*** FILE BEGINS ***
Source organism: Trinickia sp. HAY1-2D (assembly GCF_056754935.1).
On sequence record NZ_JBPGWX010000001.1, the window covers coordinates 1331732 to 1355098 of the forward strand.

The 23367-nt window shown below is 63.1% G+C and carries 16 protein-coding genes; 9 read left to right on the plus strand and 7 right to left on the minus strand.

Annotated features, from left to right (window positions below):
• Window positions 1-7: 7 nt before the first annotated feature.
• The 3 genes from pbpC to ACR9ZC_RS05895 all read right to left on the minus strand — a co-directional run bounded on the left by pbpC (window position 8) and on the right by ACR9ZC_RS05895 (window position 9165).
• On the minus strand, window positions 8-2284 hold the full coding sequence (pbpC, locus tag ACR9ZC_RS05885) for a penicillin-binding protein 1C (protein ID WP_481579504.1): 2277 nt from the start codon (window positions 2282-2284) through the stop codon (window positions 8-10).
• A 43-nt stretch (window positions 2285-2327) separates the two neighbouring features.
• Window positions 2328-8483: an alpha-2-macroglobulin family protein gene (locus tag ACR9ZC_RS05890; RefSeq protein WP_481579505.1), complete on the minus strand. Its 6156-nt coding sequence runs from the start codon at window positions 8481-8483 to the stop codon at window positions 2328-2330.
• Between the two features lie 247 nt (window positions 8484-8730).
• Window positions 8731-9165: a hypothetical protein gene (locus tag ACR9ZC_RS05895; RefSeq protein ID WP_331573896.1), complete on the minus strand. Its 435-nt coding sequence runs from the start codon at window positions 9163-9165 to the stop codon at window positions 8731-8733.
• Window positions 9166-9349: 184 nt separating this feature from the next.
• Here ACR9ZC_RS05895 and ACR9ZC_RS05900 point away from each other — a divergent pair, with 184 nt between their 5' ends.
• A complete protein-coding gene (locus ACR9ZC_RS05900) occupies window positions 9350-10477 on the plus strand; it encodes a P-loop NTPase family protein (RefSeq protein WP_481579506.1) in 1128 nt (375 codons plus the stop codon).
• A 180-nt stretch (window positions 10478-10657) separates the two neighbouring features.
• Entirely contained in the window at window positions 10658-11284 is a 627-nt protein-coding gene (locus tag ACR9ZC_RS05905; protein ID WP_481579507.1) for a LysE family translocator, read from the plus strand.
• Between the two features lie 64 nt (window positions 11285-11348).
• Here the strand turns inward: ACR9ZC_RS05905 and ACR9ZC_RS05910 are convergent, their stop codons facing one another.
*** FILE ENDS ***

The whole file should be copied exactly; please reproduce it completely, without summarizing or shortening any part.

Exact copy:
Source organism: Trinickia sp. HAY1-2D (assembly GCF_056754935.1).
On sequence record NZ_JBPGWX010000001.1, the window covers coordinates 1331732 to 1355098 of the forward strand.

The 23367-nt window shown below is 63.1% G+C and carries 16 protein-coding genes; 9 read left to right on the plus strand and 7 right to left on the minus strand.

Annotated features, from left to right (window positions below):
• Window positions 1-7: 7 nt before the first annotated feature.
• The 3 genes from pbpC to ACR9ZC_RS05895 all read right to left on the minus strand — a co-directional run bounded on the left by pbpC (window position 8) and on the right by ACR9ZC_RS05895 (window position 9165).
• On the minus strand, window positions 8-2284 hold the full coding sequence (pbpC, locus tag ACR9ZC_RS05885) for a penicillin-binding protein 1C (protein ID WP_481579504.1): 2277 nt from the start codon (window positions 2282-2284) through the stop codon (window positions 8-10).
• A 43-nt stretch (window positions 2285-2327) separates the two neighbouring features.
• Window positions 2328-8483: an alpha-2-macroglobulin family protein gene (locus tag ACR9ZC_RS05890; RefSeq protein WP_481579505.1), complete on the minus strand. Its 6156-nt coding sequence runs from the start codon at window positions 8481-8483 to the stop codon at window positions 2328-2330.
• Between the two features lie 247 nt (window positions 8484-8730).
• Window positions 8731-9165: a hypothetical protein gene (locus tag ACR9ZC_RS05895; RefSeq protein ID WP_331573896.1), complete on the minus strand. Its 435-nt coding sequence runs from the start codon at window positions 9163-9165 to the stop codon at window positions 8731-8733.
• Window positions 9166-9349: 184 nt separating this feature from the next.
• Here ACR9ZC_RS05895 and ACR9ZC_RS05900 point away from each other — a divergent pair, with 184 nt between their 5' ends.
• A complete protein-coding gene (locus ACR9ZC_RS05900) occupies window positions 9350-10477 on the plus strand; it encodes a P-loop NTPase family protein (RefSeq protein WP_481579506.1) in 1128 nt (375 codons plus the stop codon).
• A 180-nt stretch (window positions 10478-10657) separates the two neighbouring features.
• Entirely contained in the window at window positions 10658-11284 is a 627-nt protein-coding gene (locus tag ACR9ZC_RS05905; protein ID WP_481579507.1) for a LysE family translocator, read from the plus strand.
• Between the two features lie 64 nt (window positions 11285-11348).
• Here the strand turns inward: ACR9ZC_RS05905 and ACR9ZC_RS05910 are convergent, their stop codons facing one another.